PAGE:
There are a number of people raising questions about what the government could and should look like after the COVID-19 pandemic is behind us. What differences will be made because of the things we have learned and what changes will be made because of the mistakes we’ve uncovered? Another question being asked is if Congress will hold hearings in the future to make sure that government officials who failed during the crisis have been held accountable.
Will there be any probe into the way the Centers for Disease Control and Prevention and the Food and Drug Administration have maneuvered during the last two years? Will someone be looking into the decisions made in the White House and calling for a response?
It is clear that the lockdown policies from the federal government were not designed in a way that was both effective and cost-efficient. It took far too long for the CDC to detect the presence of the virus in America. The CDC continually gave confusing information in its messaging and changed guidance for people to follow.
Some people want to know if steps are being taken to hold the CDC accountable and also to make sure policies are in place if we ever face such a crisis again.
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There are even more questions facing the Federal Drug Administration and the way that they handled the COVID-19 pandemic. Why is there little or no talk at the federal level about who should be facing consequences for the FDA’s sluggish approvals for the testing of the COVID-19 virus?
Usually, money gets people’s attention and causes those critical of government spending to rally protests. But is anyone going to address the massive spending in the government that continued way past the end of 2020? The Federal Reserve does not seem to be facing any accountability at the end of this crisis and nobody in the present administration seems to be talking about their failure to prepare for the highest inflation in years. Veronique de Rugy recently wrote an article for “Town Hall.” She reminded her readers that no one from Biden’s administration was fired after the failed exit from Afghanistan. The same was true after we found out a drone killed 12 innocent people by mistake. Rugy also noted that no one is losing their jobs as we continue to see blunders on the southern border.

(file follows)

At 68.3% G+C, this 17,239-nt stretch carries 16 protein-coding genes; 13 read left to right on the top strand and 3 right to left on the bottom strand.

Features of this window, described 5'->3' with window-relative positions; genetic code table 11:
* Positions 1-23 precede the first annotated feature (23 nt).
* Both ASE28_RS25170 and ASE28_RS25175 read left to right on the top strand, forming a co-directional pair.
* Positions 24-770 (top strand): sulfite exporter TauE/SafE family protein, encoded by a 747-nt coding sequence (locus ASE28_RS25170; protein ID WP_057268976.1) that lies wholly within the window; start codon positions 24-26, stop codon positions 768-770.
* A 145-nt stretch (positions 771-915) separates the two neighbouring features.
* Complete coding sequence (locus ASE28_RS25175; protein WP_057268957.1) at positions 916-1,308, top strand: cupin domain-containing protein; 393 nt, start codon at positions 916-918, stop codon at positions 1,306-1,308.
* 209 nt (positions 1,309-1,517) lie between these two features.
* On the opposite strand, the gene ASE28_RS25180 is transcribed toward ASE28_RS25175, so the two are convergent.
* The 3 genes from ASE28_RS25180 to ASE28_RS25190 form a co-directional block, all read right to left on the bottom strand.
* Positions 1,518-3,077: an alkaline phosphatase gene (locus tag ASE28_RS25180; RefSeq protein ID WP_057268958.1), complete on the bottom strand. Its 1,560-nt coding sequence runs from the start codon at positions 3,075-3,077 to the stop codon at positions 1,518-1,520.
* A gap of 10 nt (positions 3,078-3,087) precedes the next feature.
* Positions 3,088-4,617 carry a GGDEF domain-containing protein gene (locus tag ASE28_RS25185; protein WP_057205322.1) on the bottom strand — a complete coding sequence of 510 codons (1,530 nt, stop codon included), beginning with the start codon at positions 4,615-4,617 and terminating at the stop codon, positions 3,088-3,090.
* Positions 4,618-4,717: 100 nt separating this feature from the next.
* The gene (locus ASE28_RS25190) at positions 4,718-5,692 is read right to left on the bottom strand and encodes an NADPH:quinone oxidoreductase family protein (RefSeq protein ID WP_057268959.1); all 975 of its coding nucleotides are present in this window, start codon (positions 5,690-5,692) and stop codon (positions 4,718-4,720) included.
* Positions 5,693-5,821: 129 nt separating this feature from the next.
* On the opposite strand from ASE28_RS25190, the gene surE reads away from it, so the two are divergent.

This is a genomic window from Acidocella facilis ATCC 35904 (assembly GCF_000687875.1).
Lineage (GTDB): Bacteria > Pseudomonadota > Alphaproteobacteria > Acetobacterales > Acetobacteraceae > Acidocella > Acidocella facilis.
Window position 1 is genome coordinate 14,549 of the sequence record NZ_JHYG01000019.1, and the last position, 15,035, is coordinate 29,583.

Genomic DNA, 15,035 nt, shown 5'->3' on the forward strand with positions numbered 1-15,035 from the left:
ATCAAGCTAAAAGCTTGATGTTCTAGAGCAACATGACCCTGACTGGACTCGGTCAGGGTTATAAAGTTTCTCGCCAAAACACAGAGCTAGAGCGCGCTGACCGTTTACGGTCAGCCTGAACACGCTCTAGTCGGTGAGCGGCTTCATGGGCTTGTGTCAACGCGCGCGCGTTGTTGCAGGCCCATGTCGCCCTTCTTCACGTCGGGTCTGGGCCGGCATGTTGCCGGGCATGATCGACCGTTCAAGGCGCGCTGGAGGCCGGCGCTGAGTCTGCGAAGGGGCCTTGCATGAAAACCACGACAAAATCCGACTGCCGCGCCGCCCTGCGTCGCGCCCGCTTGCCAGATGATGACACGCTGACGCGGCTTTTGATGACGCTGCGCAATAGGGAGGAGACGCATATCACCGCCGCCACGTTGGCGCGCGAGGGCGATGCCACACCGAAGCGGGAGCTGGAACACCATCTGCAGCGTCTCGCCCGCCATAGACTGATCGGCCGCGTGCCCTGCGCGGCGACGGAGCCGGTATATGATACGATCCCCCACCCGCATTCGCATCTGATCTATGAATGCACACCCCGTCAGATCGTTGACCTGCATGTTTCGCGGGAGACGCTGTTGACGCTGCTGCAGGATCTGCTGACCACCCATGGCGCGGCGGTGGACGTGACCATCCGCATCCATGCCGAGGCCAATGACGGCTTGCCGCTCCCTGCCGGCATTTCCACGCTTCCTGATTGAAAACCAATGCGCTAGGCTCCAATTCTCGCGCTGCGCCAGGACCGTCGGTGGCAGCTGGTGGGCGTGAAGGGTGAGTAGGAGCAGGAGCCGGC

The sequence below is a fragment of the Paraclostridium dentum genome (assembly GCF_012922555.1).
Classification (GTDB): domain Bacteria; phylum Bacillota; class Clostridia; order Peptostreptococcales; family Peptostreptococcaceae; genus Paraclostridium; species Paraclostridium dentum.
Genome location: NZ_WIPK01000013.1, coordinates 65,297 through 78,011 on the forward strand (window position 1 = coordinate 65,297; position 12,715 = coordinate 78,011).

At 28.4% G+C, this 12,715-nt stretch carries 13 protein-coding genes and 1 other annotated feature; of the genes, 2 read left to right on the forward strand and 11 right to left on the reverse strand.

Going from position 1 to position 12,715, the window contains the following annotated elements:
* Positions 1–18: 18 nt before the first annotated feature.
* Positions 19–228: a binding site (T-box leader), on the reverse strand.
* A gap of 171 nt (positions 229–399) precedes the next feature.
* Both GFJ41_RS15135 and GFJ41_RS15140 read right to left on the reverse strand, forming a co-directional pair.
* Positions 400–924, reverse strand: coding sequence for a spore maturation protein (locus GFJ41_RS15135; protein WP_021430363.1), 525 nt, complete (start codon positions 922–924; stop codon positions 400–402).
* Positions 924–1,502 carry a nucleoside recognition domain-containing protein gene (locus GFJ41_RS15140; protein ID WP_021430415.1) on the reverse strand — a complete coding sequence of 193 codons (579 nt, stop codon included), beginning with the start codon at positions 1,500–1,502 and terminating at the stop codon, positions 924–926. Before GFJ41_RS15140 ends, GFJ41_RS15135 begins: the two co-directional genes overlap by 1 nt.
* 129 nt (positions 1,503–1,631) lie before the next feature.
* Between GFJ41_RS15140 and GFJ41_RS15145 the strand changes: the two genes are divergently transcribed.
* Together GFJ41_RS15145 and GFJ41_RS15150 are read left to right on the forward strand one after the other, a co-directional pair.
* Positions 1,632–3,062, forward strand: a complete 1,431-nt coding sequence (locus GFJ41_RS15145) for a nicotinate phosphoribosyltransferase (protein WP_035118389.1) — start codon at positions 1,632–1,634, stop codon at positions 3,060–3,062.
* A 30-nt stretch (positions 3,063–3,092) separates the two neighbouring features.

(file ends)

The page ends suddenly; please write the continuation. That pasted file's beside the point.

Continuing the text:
Regarding what might take place at the end of the COVID-19 crisis, Rugy writes, “More depressing yet is the fact that even if hearings were held and a consensus was reached over major mistakes, it would likely change nothing. After testifying in dozens of government oversight hearings on Capitol Hill, it seems to me that most are merely exercises designed to generate media coverage.”
She describes past problems that are wasteful still being funded with no changes taking place.
The worst part of Rugy’s reporting has to do with the Government Accountability Office. They put together a report every few years that gives details about waste and overpayments. It seems that the same names appear over and over again and there is very little done to those who are called out.
Rochelle Walensky, the director of the CDC, was recently questioned by members of the House’s Energy and Commerce Subcommittee on Oversight and Investigations. They focused on the agency continuing to have children wearing masks in school. Everyone involved in the questioning seemed to feel uneasy about the mask mandates for school children. They talked about the studies that have been done that went against the mandates. And they looked at many other countries that lifted the mandates for children.
Walensky responded by talking about the limitations of wearing masks, but she did not change anything about the guidance they were giving.
Will anyone be going through all that we have seen with a fine-tooth comb? Will any significant changes come? If history is any indication, probably not.